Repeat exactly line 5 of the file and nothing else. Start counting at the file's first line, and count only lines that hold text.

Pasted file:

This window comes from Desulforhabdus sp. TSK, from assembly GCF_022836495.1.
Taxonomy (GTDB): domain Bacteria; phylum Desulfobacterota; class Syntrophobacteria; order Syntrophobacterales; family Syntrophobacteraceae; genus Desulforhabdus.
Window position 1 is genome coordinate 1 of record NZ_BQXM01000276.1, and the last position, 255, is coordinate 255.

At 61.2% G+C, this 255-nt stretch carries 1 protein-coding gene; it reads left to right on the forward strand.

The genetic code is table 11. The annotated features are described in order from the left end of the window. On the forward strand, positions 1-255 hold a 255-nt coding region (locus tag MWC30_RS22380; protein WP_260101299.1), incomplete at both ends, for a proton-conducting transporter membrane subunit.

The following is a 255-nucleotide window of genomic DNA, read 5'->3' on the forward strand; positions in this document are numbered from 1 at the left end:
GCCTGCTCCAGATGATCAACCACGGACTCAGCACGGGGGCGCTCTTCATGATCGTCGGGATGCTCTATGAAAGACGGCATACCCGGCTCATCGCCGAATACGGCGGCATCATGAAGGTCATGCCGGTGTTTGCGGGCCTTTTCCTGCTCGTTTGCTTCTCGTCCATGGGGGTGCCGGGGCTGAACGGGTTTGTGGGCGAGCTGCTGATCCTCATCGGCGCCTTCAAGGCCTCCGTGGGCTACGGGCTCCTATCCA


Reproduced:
The genetic code is table 11. The annotated features are described in order from the left end of the window. On the forward strand, positions 1-255 hold a 255-nt coding region (locus tag MWC30_RS22380; protein WP_260101299.1), incomplete at both ends, for a proton-conducting transporter membrane subunit.